On a recent Sunday night, the unique Detroit-ness of the cooking show delighted nearly 80 people who watched it at the pleasantly divey bar and performance space, Brooklyn Fire Proof, in Bushwick. The event was brought to Brooklyn by Paulina Petkoski and Samantha Banks Schefman, the co-founders of Playground Detroit, a New York-based non-profit that connects Detroit artists to “exposure and collaboration opportunities in New York City.”
New York is no stranger to the Motor City: last April, Detroit artist Robert Sestok installed a sculpture at First Street Green that paid tribute to his time in New York. That’s exactly the kind of cross-pollination Ms. Petkoski and Ms. Banks, a pair of 26-year-old Detroit ex-pats who now live in Williamsburg and Bushwick, want to encourage.
The two see a similarity between NYC and the D. “Look back at that film ‘Blank City’ and the Lower East Side in the ‘60s,” said Ms. Schefman, “and what a mess it seemed to be and hopeless and extremely dangerous. Part of what rebuilt [the Lower East Side] was the artist communities that decided to stay and find inspiration in the dilapidation and in what other people fear.”
Earlier this month, Playground Detroit announced that New York City artist Michelle Matson would be the first to participate in the non-profit’s Spring 2013 Detroit Residency Program.
The one-month residency, a collaboration with Spread Art, will conclude with a solo exhibit at Detroit Contemporary or Whitdel Arts, depending on the medium. Ms. Matson, a 31-year-old who as a young child lived with her family outside of Detroit for three years, will also participate in a group show during Bushwick Open Studios in Brooklyn, in early June. The program covers Ms. Matson’s one-month stay, limited transportation, a few welcome and bon voyage meals, and access to community resources. Artists have to cover the cost of the trip, among other expenses. Depending on how the first one goes, Playground Detroit hopes to do one or two residencies per year.
Playground Detroit started as an idea for a one-off event, said Ms. Petkoski, a Fashion Institute of Technology grad whose day job is as a fashion designer for Rachel Roy. “Our goal was to recreate an authentic Detroit party to counteract a lot of the New York Times articles and other media hype” – meaning, she explained, the steady stream of “ruin porn” and “urban decay” stories offered up by outlets from the The Times to Time magazine.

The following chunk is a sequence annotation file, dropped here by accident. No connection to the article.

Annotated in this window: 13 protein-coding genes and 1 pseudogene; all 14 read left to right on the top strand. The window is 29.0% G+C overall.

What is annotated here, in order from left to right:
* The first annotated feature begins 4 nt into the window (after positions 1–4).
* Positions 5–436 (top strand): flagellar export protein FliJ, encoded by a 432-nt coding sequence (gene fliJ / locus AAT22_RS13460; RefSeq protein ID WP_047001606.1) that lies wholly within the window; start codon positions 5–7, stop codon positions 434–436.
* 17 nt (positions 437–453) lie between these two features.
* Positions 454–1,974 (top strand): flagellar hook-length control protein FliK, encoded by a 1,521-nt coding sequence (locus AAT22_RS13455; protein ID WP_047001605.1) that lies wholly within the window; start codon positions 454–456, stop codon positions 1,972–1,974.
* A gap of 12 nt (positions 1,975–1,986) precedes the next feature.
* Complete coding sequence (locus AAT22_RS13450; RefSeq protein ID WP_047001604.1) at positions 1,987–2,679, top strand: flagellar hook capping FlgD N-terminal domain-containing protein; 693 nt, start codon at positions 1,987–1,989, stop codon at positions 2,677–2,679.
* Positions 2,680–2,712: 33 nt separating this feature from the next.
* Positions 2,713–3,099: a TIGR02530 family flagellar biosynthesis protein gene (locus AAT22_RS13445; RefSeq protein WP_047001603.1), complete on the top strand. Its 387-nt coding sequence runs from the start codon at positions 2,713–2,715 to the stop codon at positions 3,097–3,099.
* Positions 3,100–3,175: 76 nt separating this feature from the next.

That first event, a weekend of Detroit bands and artists in a big Williamsburg warehouse space, ultimately fell through. But it was an essential learning experience for the budding organizers. They realized they needed to create a proper entity to interest big-money sponsors and to build a “sophisticated” art event attractive to “a Chelsea audience,” said Ms. Schefman, who works at Betsey Johnson as a jewelry and watch designer by day and checks coats at the mixology bar Employees Only by night.
The desire to attract big players stemmed from Ms. Schefman’s familiarity with the art world. Her parents have deep connections in Detroit: her father is the Chair of the Foundation Department at the College for Creative Studies in Detroit’s midtown, and her mother is the Director of Contemporary Art at the high-end gallery David Klein in metro Detroit.
Fortunately, in the process of that ill-fated first attempt, Ms. Petkoski’s and Ms. Schefman’s venture became “fiscally sponsored” through Fractured Atlas, an organization that, among other things, helps creative endeavors gain non-profit status so they can accept tax-deductible donations.
Playground Detroit hosted its first proper event on May 10, 2012: nearly 100 people attended a screening of Detroit documentaries “Lemonade Detroit” and “After the Factory” that included a Q&A with the directors. “We thought it was really successful,” Ms. Petkoski said. “People came that weren’t from Detroit, who were from New York and outside of New York.”
But will Ms. Matson, or other potential artists-in-residence, experience culture shock upon arriving in Detroit? Ms. Schefman doesn’t think so. “I think [Detroit’s] becoming a lot closer to Bushwick than you realize,” she said. “There are a lot of really cute coffee shops and restaurants opening up. They’re doing a great job of adding a lot of larger, more well-known commercial installments like Whole Foods and Moosejaw. There are beautiful apartments and condos.”
In fact, the residency will be housed in a historic, 2,500-square-foot mansion in Detroit’s Mexicantown neighborhood, and the hosts, Spread Art, will supply Ms. Matson with a bicycle, access to a car (naturally, for the Motor City), and contact with the artist community. Because in Detroit, Ms. Petkoski explains, “You’re not going to show up and say, ‘This looks great.’ You really need somebody who knows what’s happening to guide you and show you what’s really happening.”
Ultimately, the biggest challenge for Playground Detroit may be convincing New Yorkers – and Americans — that Detroit matters. “America needs to wake up,” said Ms. Petkoski. “What Detroit’s been through is a very good representation of what is happening to the entire country. You can point and laugh at Detroit, but you’re essentially laughing at yourselves… If it doesn’t come back…” she pauses caught up in some emotion, “I know it’s going to, I know it. I believe it.”
Correction: Feb. 27, 2013: The original version of this post was revised to reflect an error. The project is a collaboration with Spread Art, not the Contemporary Art Institute of Detroit.
This article originally appeared on TheLocalEastVillage.com. Words by JOSHUA D. FISCHER.